It’s 4:15 p.m. You step out of your lecture hall, tired from the hours of classwork and seminars, hoping to be greeted by the beautiful Maine sunshine. A brief respite from the grind. A literal light in the darkness.
Except, that does not happen. The sun has set. Campus is dark, lit only by soft ambient light fixtures across the place we call home. While these lights are beautiful, they serve as a reminder of what is not there: the sun. This is the reality of exiting Daylight Saving Time (DST). As we entered back into Standard Time on Sunday, the atmosphere and aesthetic of campus changed for the worse.
DST is when clocks are advanced (typically by one hour) in the spring and set back in the fall, altering what we call Standard Time. We propose a permanent shift to the brighter reality of DST.
Our state government here in Maine shares our concerns. The state legislature has previously passed legislation dictating that the state remain permanently in DST, meaning we would always enjoy an extra evening hour of sunlight. Because of the Uniform Time Act of 1966, the law cannot be enacted without federal legislation first allowing states to remain permanently in DST.
Legislation of this kind has, in fact, moved through Congress. In 2022, the Sunshine Protection Act passed through the Senate but failed in the House.
Though the future of permanent DST in our state—and all over the country—is bleak, we support it, and hope both our state and national legislature continue working on making it a reality.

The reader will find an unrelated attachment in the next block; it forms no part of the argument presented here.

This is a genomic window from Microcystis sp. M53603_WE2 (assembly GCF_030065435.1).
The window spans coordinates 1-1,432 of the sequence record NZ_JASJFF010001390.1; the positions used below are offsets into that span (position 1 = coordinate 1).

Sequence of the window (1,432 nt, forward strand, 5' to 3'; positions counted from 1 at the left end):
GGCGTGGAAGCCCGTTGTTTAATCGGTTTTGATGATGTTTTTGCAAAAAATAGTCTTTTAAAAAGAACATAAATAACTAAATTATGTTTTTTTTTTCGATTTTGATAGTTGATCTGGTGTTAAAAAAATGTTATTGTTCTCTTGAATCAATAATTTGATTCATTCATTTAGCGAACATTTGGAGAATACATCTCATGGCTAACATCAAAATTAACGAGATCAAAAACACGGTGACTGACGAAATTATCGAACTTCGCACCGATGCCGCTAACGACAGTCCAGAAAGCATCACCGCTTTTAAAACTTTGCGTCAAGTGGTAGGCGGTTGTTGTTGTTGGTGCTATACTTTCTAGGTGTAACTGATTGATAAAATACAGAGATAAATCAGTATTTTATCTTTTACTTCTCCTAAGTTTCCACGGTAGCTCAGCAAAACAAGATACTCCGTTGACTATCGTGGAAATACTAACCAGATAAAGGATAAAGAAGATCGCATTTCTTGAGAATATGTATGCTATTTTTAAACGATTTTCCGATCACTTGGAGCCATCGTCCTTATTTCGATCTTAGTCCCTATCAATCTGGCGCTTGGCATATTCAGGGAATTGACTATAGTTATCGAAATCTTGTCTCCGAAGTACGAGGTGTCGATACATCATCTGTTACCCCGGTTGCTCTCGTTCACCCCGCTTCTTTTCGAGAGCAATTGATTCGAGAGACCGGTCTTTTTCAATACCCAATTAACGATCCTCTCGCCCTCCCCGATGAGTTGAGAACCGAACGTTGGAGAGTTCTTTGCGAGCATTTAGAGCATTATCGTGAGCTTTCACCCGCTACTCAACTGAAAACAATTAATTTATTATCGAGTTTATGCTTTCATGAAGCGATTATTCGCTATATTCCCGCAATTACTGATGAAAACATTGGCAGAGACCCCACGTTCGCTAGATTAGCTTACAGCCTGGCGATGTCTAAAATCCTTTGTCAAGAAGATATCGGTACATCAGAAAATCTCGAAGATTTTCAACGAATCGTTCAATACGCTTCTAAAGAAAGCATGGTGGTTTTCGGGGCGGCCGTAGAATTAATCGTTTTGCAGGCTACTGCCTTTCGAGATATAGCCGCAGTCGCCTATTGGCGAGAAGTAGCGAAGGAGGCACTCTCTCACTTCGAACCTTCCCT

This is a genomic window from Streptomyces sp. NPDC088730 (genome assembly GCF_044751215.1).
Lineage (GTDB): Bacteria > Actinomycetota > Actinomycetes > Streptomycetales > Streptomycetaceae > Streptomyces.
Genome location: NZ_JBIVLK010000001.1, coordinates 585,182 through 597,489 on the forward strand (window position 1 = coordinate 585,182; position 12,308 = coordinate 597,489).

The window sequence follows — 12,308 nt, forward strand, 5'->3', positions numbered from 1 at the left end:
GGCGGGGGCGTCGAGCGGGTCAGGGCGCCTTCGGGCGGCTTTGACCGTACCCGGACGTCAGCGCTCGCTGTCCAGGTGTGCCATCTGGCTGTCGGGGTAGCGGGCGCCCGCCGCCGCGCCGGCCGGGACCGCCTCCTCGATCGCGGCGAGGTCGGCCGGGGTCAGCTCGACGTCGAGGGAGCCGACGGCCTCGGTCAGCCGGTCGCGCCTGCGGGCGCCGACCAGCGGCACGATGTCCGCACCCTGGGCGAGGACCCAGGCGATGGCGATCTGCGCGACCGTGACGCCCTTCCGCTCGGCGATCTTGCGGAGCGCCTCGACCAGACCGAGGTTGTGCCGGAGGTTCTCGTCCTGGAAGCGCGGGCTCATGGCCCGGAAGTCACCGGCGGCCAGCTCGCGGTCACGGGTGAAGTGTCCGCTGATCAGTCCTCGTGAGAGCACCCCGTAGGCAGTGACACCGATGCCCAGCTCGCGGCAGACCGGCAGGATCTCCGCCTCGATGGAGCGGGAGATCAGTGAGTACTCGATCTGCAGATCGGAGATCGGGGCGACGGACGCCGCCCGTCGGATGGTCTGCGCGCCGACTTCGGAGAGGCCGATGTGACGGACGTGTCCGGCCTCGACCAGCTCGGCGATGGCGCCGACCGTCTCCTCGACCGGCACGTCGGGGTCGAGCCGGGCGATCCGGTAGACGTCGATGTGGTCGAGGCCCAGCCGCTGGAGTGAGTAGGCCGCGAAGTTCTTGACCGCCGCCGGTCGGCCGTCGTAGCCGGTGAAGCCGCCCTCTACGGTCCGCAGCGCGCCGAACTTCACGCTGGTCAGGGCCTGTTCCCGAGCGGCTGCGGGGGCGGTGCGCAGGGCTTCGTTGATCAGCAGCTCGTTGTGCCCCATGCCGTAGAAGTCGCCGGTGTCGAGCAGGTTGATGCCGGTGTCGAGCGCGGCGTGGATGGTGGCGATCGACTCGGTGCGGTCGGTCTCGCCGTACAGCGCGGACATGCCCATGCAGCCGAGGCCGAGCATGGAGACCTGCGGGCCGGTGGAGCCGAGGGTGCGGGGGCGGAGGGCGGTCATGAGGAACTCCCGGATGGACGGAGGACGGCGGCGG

Maine is the northeasternmost state in the United States. Considering that the Eastern time zone starts over 1000 miles to the west, we are deeply affected by the shifted time, with the earliest sunset at 4:02 p.m. Maybe this indicates a need to be in a different time zone, but that is an argument for a different (and possibly brighter) day.
This flip-flopping between time zones has tangible consequences on our health. Johns Hopkins University has found that the spring shift detrimentally affects national health. Risks of stroke and heart attacks go up immediately following each year’s “spring forward.” Johns Hopkins also found that rates of fatal car accidents increased by six percent. Studies have also shown that the switch from DST to Standard Time—”falling back”—has adverse mental health effects. Scientists claim that the sudden advancement of sunset may cause depressive episodes at a higher rate than normal. It is time to end this shifting and ground ourselves, and we believe that a permanent shift to DST is the ideal way to do that.
A permanent shift to DST carries its own health risks. A 2018 study suggested that a switch to permanent DST may increase the risk of heart attacks, which may be associated with disruptions to circadian rhythms.
It is hard to know if our proposed change will prove more beneficial than the current system, but we all deal with the very real physical and mental health effects of changing the clocks every year. In one direction or the other, it is time for change, and we choose the direction that is sunnier.
Campus—and all of Maine—has had a cold, dark week. Though an extra hour of sunshine may seem insignificant to some, we feel it represents a future that is brighter. Literally.
This editorial represents the majority opinion of the Editorial Board, which is composed of Robeson Amory, Janet Briggs, Sara Coughlin, Lucas Dufalla, Emma Kilbride, Sam Pausman and Juliana Vandermark.